Submitted manuscripts should not have been published previously, nor be under consideration for publication elsewhere (except conference proceedings papers). All manuscripts are thoroughly refereed through a single-blind peer-review process. A guide for authors and other relevant information for submission of manuscripts is available on the Instructions for Authors page. Viruses is an international peer-reviewed open access monthly journal published by MDPI.

Please visit the Instructions for Authors page before submitting a manuscript. The Article Processing Charge (APC) for publication in this open access journal is 2200 CHF (Swiss Francs). Submitted papers should be well formatted and use good English. Authors may use MDPI's English editing service prior to publication or during author revisions.

Keywords

  • Coronaviruses
  • SARS-CoV
  • SARS-CoV-2
  • MERS-CoV
  • 2019-nCoV
  • COVID-2019
  • Animal coronaviruses
  • Coronavirus pathogenesis

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Published Papers (37 papers)

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Editorial

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Open AccessEditorial
Emerging Viruses without Borders: The Wuhan Coronavirus
Viruses 2020, 12(2), 130; https://0-doi-org.brum.beds.ac.uk/10.3390/v12020130 - 22 Jan 2020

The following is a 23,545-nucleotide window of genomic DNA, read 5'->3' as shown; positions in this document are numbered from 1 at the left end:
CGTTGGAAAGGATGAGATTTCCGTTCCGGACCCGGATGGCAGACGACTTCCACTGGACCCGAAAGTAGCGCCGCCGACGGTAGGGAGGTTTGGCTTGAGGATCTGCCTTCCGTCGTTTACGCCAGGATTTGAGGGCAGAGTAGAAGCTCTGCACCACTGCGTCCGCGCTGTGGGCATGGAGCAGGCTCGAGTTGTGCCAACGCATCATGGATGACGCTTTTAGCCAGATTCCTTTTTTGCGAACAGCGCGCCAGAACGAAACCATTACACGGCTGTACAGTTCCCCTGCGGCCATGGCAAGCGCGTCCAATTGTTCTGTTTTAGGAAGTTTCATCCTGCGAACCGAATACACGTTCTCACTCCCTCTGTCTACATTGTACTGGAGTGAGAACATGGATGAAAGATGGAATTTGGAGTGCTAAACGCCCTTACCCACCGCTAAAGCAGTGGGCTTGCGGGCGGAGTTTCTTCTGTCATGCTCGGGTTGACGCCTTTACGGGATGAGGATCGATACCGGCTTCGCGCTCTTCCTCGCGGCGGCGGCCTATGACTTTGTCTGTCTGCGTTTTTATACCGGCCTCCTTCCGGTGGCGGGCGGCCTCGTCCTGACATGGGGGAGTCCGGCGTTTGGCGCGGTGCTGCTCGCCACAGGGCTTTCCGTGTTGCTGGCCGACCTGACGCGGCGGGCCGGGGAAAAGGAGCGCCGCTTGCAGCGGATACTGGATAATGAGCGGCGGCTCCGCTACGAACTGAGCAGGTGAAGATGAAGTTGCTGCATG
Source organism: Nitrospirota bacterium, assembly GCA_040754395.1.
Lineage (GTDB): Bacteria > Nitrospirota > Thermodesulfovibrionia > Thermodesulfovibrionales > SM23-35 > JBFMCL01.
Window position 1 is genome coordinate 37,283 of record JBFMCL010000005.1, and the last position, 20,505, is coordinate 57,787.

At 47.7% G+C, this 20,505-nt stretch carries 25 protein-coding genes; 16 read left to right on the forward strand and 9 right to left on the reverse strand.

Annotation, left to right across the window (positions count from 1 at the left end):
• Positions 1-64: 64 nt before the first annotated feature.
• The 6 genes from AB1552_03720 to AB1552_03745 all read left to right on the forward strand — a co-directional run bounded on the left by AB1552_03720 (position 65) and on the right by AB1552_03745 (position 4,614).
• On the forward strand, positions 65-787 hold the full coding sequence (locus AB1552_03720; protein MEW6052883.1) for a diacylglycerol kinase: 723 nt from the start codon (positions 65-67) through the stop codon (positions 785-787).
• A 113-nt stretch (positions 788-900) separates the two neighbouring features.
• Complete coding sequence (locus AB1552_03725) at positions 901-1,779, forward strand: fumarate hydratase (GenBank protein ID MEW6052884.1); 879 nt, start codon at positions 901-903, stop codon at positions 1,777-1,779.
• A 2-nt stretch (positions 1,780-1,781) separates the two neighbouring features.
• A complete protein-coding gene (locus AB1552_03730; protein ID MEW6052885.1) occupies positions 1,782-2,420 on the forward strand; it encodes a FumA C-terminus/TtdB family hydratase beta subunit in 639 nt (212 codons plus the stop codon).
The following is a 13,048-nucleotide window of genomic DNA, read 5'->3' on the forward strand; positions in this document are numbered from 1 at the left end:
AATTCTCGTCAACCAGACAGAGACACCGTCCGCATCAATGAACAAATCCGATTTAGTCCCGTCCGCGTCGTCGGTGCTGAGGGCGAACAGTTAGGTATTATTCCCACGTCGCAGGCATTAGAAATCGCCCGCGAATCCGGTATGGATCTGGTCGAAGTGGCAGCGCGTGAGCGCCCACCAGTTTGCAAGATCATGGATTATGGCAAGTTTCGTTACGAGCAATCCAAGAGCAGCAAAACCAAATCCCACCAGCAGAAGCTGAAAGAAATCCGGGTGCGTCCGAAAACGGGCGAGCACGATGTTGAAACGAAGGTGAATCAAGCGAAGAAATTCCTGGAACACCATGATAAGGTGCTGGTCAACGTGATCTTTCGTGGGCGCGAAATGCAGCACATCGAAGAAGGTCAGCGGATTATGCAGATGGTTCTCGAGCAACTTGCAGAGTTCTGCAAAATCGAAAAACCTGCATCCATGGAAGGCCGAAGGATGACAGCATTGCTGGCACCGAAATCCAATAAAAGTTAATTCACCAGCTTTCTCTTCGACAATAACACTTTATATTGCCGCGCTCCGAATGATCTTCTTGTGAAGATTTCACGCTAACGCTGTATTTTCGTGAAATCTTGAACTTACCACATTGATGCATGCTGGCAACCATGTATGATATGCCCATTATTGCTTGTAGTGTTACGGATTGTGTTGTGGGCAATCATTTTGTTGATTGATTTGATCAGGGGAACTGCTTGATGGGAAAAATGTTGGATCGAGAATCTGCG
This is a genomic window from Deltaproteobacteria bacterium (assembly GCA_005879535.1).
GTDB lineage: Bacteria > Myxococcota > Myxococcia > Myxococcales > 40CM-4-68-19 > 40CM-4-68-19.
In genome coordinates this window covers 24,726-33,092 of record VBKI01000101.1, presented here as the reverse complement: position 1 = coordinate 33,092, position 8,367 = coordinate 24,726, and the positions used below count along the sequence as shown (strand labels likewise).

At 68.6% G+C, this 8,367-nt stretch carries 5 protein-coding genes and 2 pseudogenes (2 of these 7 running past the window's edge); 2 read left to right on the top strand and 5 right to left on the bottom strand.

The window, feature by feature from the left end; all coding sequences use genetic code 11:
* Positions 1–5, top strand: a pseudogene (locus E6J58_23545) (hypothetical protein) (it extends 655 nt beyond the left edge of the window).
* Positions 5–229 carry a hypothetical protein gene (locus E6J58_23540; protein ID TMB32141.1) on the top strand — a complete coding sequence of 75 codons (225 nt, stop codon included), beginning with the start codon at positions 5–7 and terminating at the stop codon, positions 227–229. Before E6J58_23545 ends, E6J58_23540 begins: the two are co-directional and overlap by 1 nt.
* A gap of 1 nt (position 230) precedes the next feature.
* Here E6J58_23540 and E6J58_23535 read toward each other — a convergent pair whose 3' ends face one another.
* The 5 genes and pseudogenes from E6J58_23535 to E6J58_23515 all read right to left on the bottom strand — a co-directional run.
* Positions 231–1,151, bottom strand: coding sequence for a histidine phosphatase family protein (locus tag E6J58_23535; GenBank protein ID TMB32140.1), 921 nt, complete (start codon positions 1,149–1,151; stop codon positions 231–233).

Cited by 40 | Viewed by 17788
Abstract
The recently emerged coronavirus in Wuhan, China has claimed at least six lives as of January 22 and infected hundreds if not thousands of individuals. The situation has drawn international attention, including from the virology community. We applaud the rapid release to the [...] Read more.
The recently emerged coronavirus in Wuhan, China has claimed at least six lives as of January 22 and infected hundreds if not thousands of individuals. The situation has drawn international attention, including from the virology community. We applaud the rapid release to the public of the genome sequence of the new virus by Chinese virologists, but we also believe that increased transparency on disease reporting and data sharing with international colleagues are crucial for curbing the spread of this newly emerging virus to other parts of the world. Full article
(This article belongs to the Special Issue Pathogenesis of Human and Animal Coronaviruses)

Research

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Open AccessArticle
Quinine Inhibits Infection of Human Cell Lines with SARS-CoV-2
Viruses 2021, 13(4), 647; https://0-doi-org.brum.beds.ac.uk/10.3390/v13040647 - 09 Apr 2021
Viewed by 421
Abstract